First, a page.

However, the wheelbase of 2,430 mm is 85 mm longer than the old model and the 1,665 mm width is 70 mm more and even 5 mm greater than the Toyota Yaris, Nissan Micra and Fiat Punto. Height grows by 100 mm to 1,550 mm - 10 mm greater than the Micra.
Especially short front and rear overhangs, a higher seating position and a gently tapering roofline provide surprising space yet cleverly mask the height.
The car looks especially wide and squat - helped by the strong swage lines over the wheelarches flowing into a protruding rear bumper. The overall effect is of a confident, well-balanced design exuding quality and solidity.
An especially impressive drag coefficient of 0.31 Cd confirms the new Daihatsu Sirion's efficiency and aids fuel economy and top speed while reducing wind noise.
As Yoshihiro Fujibayashi, Studio Leader, Styling Division, Daihatsu Motor Co, Ltd said: "We tried to give the car sculpture-like dimensions and a sense of quality. Look at the handsome, chiselled face around the headlamps, the animated and dynamic side view and the rear combination lamps integrated into the bodylines.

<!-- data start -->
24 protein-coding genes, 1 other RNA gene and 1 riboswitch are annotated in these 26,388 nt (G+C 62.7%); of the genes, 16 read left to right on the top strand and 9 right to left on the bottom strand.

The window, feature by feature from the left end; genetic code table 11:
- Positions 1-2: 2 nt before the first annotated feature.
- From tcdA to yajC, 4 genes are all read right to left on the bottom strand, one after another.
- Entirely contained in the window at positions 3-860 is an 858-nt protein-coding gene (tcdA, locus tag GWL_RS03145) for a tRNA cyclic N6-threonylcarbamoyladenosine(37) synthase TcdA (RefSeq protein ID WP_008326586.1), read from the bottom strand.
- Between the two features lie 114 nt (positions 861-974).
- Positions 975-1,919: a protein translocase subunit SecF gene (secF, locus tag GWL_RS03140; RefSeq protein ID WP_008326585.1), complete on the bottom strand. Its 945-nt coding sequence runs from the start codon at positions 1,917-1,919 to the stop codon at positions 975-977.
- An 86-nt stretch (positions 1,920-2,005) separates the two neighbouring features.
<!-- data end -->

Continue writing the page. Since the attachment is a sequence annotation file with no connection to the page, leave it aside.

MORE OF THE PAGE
Arguably the most stylish small 4x4 on the market, the totally new Daihatsu Terios has a dynamic, fun-to-drive appearance with strong off-road styling cues yet short front and rear overhangs, a long wheelbase and especially wide tracks and body width.
Its roomy, four-door, five-seat body succeeds in being compact yet practical, avoiding the bulk, high fuel consumption and negative image of some 4x4s.
Designed to appeal to young families and older people seeking the traditional 4x4 qualities of visibility, bad-weather traction and versatility, the Daihatsu Terios also offers small car running costs and manoeuvrability.
Its turning circle is a tight 9.8 metres (kerb-to-kerb) for the S and SE and a still hatchback-like 10 metres for the bigger-tyred SX, while the SX body length is between that of the new Renault Clio and larger Megane.